Cash-Rich Cisco Stock: Perpetually Misvalued

There are two types of non-beginner mistakes that I try to warn against. The first is that people shouldn’t generate a cash-generating asset simply because it has experienced a change in the business cycle that demanded a dividend cut, particularly if the business deals in commodities (see Conoco’s fall to $31 shortly after its dividend cut compared to the current price of $43 for an example). The other mistake involves ignoring companies with truly superior balance sheets–the Berkshire Hathaways, Googles, Microsofts, Johnson & Johnsons, and Ciscos of the investment world that are much stronger and have the capacity to quickly increase their earnings power in ways that a cursory P/E analysis do not make apparent.

If I had to create a buy-and-hold tech portfolio, the leading candidates would be Google/Alphabet, Amazon, Microsoft, and Cisco. I disqualify Amazon from consideration in almost all of my writing because there is no connection … Read the rest of this article!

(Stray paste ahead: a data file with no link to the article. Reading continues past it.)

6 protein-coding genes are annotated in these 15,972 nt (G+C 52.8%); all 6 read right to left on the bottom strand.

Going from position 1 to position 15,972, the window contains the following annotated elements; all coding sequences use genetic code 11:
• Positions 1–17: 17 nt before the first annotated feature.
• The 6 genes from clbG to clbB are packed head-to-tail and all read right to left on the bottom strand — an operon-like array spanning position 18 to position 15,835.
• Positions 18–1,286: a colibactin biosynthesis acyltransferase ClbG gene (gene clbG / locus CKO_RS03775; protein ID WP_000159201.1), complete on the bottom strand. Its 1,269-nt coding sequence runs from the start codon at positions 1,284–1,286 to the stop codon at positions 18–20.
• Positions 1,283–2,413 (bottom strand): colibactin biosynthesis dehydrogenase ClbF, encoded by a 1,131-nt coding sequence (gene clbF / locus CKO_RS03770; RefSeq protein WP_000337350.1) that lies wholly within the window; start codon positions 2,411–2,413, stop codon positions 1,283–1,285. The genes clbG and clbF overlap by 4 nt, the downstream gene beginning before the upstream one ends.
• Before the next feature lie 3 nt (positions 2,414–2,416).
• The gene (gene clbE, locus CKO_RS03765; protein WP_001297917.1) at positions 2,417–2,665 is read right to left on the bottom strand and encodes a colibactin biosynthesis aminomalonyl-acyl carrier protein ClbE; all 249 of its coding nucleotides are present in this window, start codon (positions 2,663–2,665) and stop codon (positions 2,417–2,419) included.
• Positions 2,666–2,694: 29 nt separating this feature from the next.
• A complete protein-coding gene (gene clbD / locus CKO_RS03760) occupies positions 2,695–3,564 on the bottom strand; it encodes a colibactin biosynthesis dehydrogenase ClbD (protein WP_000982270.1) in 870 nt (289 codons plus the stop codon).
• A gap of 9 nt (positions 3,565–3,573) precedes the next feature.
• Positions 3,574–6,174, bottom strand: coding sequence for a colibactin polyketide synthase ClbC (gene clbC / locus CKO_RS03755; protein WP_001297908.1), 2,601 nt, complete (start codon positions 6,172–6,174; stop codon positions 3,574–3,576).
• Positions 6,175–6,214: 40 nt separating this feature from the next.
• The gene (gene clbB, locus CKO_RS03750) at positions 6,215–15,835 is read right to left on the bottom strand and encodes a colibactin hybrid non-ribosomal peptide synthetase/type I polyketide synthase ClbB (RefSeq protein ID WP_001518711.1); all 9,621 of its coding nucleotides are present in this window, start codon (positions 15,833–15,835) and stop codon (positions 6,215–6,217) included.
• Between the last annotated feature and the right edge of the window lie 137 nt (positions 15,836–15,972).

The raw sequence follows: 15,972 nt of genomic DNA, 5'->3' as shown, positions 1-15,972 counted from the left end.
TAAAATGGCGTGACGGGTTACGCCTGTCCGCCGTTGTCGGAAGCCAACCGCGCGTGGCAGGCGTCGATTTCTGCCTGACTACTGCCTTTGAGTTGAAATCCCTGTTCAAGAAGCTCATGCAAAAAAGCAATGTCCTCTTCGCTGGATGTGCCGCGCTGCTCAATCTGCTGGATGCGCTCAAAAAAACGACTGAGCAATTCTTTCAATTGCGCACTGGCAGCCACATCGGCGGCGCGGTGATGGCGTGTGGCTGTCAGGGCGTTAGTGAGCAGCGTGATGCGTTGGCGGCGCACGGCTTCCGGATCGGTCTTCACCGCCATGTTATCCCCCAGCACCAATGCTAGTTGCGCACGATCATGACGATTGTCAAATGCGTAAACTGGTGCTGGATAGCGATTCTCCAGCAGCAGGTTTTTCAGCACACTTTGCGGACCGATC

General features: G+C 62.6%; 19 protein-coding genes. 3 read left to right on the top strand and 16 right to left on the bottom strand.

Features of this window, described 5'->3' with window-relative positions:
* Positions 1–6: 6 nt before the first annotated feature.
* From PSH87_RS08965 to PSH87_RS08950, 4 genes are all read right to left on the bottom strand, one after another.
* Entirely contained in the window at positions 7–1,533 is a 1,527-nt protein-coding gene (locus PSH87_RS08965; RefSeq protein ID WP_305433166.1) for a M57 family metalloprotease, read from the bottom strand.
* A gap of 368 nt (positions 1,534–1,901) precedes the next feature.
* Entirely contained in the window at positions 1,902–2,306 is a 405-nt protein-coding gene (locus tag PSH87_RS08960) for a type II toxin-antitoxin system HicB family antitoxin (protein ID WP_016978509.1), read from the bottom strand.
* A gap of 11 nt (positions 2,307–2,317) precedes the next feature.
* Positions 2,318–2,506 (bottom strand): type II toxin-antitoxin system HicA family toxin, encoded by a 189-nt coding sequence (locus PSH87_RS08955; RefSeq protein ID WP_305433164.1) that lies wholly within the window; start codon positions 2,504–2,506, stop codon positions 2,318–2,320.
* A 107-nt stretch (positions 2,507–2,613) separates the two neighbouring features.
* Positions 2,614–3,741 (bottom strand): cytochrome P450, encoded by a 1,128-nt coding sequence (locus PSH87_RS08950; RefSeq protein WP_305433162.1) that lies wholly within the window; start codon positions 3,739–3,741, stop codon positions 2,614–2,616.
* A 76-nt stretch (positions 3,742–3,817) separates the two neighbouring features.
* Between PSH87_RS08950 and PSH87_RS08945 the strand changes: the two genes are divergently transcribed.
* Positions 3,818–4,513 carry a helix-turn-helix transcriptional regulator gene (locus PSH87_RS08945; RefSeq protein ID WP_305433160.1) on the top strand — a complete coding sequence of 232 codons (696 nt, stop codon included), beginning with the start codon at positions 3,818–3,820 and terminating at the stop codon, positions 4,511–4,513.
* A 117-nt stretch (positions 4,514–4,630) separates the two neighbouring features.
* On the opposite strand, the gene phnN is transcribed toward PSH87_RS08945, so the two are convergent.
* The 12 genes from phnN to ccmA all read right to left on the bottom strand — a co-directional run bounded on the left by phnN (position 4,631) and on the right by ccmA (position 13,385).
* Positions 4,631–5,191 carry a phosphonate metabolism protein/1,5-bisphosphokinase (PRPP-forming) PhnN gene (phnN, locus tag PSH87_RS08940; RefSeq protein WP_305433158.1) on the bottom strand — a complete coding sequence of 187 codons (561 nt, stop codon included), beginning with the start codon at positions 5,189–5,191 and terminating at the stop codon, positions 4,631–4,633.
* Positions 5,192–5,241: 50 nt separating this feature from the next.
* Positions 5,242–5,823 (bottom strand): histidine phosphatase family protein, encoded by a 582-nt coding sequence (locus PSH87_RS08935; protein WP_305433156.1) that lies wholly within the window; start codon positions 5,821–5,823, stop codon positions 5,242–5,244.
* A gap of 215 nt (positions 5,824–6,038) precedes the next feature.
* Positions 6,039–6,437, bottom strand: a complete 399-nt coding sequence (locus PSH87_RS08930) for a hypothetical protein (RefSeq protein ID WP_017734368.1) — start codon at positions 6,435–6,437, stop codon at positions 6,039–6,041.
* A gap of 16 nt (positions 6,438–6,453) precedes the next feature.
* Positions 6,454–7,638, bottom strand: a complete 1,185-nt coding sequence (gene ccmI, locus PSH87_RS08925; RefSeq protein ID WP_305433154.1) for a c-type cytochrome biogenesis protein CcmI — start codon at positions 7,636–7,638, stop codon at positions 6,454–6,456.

Synchrony Financial: The Search for 20% Annual Returns

Sometimes, it is helpful to start an analysis with the converse inquiry: “What stock am I familiar with today, don’t own, but think has a fair chance of being one of those omitted regrets ten to fifteen years from now?”

When framed like that, I come back regularly Synchrony Financial (SYF), the spun-off consumer lending arm of General Electric back in 2014 that is 2.6% owned by Berkshire Hathaway.

It did not really gain much attention in the investor’s eye during its inception because spun-off companies take a year or two for their standalone operational results to become clear, and, prior to 2016, Synchrony did not pay out a dividend. Even then, the initial dividend payout was de minimis, well below 1%.

But, of course, those are information asymmetry and evolving capital allocation issues. Those do not address the merits of whether Synchrony is a great investment.

As you may Read the rest of this article!